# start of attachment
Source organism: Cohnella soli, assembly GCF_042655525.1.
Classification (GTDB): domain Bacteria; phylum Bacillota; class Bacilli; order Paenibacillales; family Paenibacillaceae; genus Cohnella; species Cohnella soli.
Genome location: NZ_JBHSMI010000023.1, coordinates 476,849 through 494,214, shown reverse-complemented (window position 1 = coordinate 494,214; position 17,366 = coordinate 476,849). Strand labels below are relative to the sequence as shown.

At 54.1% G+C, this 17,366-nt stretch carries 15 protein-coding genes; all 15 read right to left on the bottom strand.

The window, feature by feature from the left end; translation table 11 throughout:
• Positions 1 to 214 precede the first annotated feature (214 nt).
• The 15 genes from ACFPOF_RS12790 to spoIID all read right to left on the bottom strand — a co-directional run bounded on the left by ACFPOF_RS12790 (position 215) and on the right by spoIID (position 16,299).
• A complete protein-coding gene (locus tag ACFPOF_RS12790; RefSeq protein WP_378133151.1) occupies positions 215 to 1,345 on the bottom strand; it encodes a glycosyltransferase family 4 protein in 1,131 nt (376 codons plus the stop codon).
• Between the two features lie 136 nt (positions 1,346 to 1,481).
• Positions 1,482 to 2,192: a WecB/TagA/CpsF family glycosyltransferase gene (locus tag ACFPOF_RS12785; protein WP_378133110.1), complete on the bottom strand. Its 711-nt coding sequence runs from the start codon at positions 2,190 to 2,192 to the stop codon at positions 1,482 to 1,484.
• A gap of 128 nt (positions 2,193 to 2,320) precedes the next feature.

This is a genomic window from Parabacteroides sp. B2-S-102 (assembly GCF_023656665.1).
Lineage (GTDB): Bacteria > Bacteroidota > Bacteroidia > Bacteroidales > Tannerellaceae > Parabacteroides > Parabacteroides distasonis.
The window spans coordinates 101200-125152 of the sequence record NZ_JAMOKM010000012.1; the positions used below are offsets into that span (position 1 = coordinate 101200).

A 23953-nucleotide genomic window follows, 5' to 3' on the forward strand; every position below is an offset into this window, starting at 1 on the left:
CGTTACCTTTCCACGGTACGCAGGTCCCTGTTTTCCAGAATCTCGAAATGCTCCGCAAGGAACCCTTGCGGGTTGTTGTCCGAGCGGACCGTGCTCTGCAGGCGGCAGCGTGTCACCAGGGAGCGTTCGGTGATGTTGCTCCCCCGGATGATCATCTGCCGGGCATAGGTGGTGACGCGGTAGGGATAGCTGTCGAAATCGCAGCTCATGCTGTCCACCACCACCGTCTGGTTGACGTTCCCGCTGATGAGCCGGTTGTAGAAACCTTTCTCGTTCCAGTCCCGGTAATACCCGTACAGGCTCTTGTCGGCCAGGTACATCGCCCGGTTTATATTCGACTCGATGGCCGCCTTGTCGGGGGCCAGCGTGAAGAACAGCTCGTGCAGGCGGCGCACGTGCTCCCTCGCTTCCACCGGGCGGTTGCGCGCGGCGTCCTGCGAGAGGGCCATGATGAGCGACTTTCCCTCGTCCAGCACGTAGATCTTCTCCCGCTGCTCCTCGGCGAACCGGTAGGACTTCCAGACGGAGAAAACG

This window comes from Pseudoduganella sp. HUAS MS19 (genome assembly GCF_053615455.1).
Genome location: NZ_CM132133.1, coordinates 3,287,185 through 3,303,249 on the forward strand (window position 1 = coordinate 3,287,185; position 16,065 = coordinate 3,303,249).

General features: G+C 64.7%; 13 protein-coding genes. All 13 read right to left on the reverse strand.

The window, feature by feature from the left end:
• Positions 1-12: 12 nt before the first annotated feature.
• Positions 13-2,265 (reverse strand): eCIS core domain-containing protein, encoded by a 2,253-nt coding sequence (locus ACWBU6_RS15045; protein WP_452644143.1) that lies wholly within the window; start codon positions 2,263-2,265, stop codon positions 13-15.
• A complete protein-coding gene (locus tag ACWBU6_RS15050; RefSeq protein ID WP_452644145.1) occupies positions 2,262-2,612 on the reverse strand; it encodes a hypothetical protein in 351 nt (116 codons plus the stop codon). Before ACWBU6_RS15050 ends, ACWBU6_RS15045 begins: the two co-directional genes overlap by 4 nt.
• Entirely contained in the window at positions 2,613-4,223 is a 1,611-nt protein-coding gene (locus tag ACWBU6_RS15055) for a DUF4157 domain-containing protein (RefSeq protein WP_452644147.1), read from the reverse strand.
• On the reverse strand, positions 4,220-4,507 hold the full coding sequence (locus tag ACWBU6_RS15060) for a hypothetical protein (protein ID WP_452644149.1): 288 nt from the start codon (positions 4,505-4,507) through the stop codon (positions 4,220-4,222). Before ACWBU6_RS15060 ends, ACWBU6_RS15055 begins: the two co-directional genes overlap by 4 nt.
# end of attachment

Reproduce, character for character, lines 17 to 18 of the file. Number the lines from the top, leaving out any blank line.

This window comes from Pseudoduganella sp. HUAS MS19 (genome assembly GCF_053615455.1).
Genome location: NZ_CM132133.1, coordinates 3,287,185 through 3,303,249 on the forward strand (window position 1 = coordinate 3,287,185; position 16,065 = coordinate 3,303,249).